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Hijab or no Hijab

It took Russia to attack Ukraine for our newspapers and news channels to change their headlines. Ever since the Hijab ban controversy spiralled out of control, everyone (with any or no knowledge) was giving their unwarranted advice/suggestions/opinions. So I decided it was time to express my feelings too. I mean why should I not, whether it makes sense or not to others is totally secondary and inconsequential. So here goes, and you don’t have to agree with what I say. 

All this brouhaha is about having a uniform dress code in the academic institutions, right? What’s the ‘uniform’? In the defence services, it means everyone wears the exact same dress for the specific rank or ceremony or duty.  So doesn’t matter your age or sex or religion, if you are of a certain rank, you will wear the same uniform. In schools too something like this is followed. All students wear the same uniform. I think even some organisations have some system like this. A total equaliser environment.

So now when girls are choosing Hijab over academics, I find it very confusing and disturbing. I thought we were marching ahead, getting a progressive attitude and opening up to accept the larger world. Then why are such things gaining more importance? Why is the headscarf more important than the grade sheet? One’s personal development depends on what one learns and how one uses that knowledge, not on how one dresses up. Any academic institution, be it a school or college, is a place of learning. All students are taught the same things. Knowledge doesn’t discriminate on the basis of religion or gender. So why all this noise about the Hijab?

I wholeheartedly agree that religion is a personal choice, and it should not come in the way of one performing one’s duties. Or that religion is not to be flaunted as an excuse for doing or not doing something. In recent years the subject of religion has become so prickly that it’s like walking on eggshells. It’s best kept away from academics. 

The onus of handling this lies on the individual. The individual students should realise what’s more important to them – their future with a strong academic background or their compromised religious identity? If the hijab is affecting academic performance, then by all means the institutions should go ahead and ban its use. Wearing the Hijab is part of the religious identity and should be restricted to the personal lives of the individual; not flaunted in public, seeking concessions.

Let’s concentrate instead on the more important things like what’s being taught and how is it benefitting the students. The ‘what’ is taught in the schools and colleges and academic institutions is more important than these diversions. 

The atmosphere is thick with apprehensions and uncertainties. Let’s address that.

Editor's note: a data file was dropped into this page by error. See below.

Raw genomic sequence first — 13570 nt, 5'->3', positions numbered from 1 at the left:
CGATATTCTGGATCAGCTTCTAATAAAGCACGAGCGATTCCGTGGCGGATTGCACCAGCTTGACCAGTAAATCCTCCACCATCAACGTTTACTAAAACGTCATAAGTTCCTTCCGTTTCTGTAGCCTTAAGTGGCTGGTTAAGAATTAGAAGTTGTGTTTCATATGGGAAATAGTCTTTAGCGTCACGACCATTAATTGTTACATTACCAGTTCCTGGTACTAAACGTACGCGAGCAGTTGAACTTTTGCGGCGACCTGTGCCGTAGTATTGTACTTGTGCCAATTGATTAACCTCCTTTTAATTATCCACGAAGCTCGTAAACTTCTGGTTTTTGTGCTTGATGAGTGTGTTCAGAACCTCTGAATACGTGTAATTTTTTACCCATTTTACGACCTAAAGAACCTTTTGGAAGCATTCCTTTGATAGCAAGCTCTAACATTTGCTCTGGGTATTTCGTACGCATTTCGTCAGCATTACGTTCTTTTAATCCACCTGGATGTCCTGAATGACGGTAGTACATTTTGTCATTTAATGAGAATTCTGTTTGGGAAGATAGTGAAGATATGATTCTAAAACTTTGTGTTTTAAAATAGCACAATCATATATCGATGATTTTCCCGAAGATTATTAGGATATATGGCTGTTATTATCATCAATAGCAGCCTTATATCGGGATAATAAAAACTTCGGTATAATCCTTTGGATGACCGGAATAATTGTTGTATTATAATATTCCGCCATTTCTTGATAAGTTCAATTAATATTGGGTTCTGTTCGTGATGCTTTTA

Kids have a lot of pent-up frustration which needs to be channelised. Let’s work on that. 

Parents and children have discovered the joys of the ‘as-per-our-convenience-education process’ online. Let’s find a way to end it.    

Students have figured out ways to get high scoring performances with minimum effort. Let’s get them back to the actual way of studying and scoring by restructuring the grading system.

Post pandemic, academic institutions are only now slowly reopening. Schools and colleges are waiting to welcome back the students. The parents and students have mixed feelings about the same as now their lives need to be rearranged around the academic calendars and not vice versa.

There’s so much to do. Why are we wasting time on such trivial matters? Let’s work on finding a way in which to recover the two years the students have lost out on, not just the academics but more importantly their social development. 

Some of the scary symptoms of the lockdown have been the bottled-up energies, the unsupervised development, the lack of proper guidance at home, dealing with uncertainties and tragedies, raging hormones, convenience at the fingertips, unrestricted access to the internet, social media addiction – the list goes on. And dealing with them cannot be piecemeal. 

Courses need a serious overhaul to make sure that the learning happens without the conventional straitjacketed objectives. The recently acquired skill set of being comfortable with computers and other gadgets should be optimally utilised to revolutionise the education system across the country. 

Ours is a young population; it will absorb these changes and zoom ahead. Let’s use our collective knowledge to make constructive gains and not get carried away by the cataclysmic political roadshow.  Ours is a truly secular nation; let it not get marred by election-time jingoism. 

This is the time to move ahead rejuvenated. It needs the concerted efforts of the academic community, the parents, and the students – the triumvirate of the development process. For providing a better future for our children, let’s grow up first!

Doesn’t matter how one covers the head, it’s more important to keep our minds open!!

Disclaimer: Just wanted to remind you that this blog contains some affiliate links, so I make a small commission with no expense to you.

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